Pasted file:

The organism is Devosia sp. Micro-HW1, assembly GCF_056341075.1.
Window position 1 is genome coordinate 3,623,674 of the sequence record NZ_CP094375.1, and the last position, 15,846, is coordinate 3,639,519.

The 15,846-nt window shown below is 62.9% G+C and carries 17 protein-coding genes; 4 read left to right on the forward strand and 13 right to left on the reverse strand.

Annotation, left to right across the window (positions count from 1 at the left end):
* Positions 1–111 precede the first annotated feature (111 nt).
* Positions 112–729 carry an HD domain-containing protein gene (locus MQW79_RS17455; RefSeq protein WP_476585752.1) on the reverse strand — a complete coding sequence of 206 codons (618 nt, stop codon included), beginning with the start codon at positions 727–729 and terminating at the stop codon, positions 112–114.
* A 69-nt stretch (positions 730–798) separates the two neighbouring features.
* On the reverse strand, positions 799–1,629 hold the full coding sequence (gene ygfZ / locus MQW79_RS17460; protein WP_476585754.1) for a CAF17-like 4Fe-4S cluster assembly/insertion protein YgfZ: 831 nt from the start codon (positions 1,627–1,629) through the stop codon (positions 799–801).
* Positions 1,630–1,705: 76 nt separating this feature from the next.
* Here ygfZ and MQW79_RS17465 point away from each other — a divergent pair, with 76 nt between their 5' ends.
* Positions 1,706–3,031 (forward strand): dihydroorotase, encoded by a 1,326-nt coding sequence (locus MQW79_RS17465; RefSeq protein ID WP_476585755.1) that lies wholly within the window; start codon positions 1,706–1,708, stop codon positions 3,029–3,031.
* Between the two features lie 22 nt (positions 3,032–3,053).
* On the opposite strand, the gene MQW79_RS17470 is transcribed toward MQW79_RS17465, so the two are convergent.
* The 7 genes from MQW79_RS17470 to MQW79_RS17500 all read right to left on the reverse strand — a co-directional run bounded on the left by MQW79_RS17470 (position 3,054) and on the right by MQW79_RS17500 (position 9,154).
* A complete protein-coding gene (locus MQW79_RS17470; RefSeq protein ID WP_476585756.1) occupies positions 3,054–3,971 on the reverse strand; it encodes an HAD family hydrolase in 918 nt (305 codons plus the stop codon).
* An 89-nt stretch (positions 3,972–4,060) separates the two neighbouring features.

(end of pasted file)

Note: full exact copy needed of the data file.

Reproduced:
The organism is Devosia sp. Micro-HW1, assembly GCF_056341075.1.
Window position 1 is genome coordinate 3,623,674 of the sequence record NZ_CP094375.1, and the last position, 15,846, is coordinate 3,639,519.

The 15,846-nt window shown below is 62.9% G+C and carries 17 protein-coding genes; 4 read left to right on the forward strand and 13 right to left on the reverse strand.

Annotation, left to right across the window (positions count from 1 at the left end):
* Positions 1–111 precede the first annotated feature (111 nt).
* Positions 112–729 carry an HD domain-containing protein gene (locus MQW79_RS17455; RefSeq protein WP_476585752.1) on the reverse strand — a complete coding sequence of 206 codons (618 nt, stop codon included), beginning with the start codon at positions 727–729 and terminating at the stop codon, positions 112–114.
* A 69-nt stretch (positions 730–798) separates the two neighbouring features.
* On the reverse strand, positions 799–1,629 hold the full coding sequence (gene ygfZ / locus MQW79_RS17460; protein WP_476585754.1) for a CAF17-like 4Fe-4S cluster assembly/insertion protein YgfZ: 831 nt from the start codon (positions 1,627–1,629) through the stop codon (positions 799–801).
* Positions 1,630–1,705: 76 nt separating this feature from the next.
* Here ygfZ and MQW79_RS17465 point away from each other — a divergent pair, with 76 nt between their 5' ends.
* Positions 1,706–3,031 (forward strand): dihydroorotase, encoded by a 1,326-nt coding sequence (locus MQW79_RS17465; RefSeq protein ID WP_476585755.1) that lies wholly within the window; start codon positions 1,706–1,708, stop codon positions 3,029–3,031.
* Between the two features lie 22 nt (positions 3,032–3,053).
* On the opposite strand, the gene MQW79_RS17470 is transcribed toward MQW79_RS17465, so the two are convergent.
* The 7 genes from MQW79_RS17470 to MQW79_RS17500 all read right to left on the reverse strand — a co-directional run bounded on the left by MQW79_RS17470 (position 3,054) and on the right by MQW79_RS17500 (position 9,154).
* A complete protein-coding gene (locus MQW79_RS17470; RefSeq protein ID WP_476585756.1) occupies positions 3,054–3,971 on the reverse strand; it encodes an HAD family hydrolase in 918 nt (305 codons plus the stop codon).
* An 89-nt stretch (positions 3,972–4,060) separates the two neighbouring features.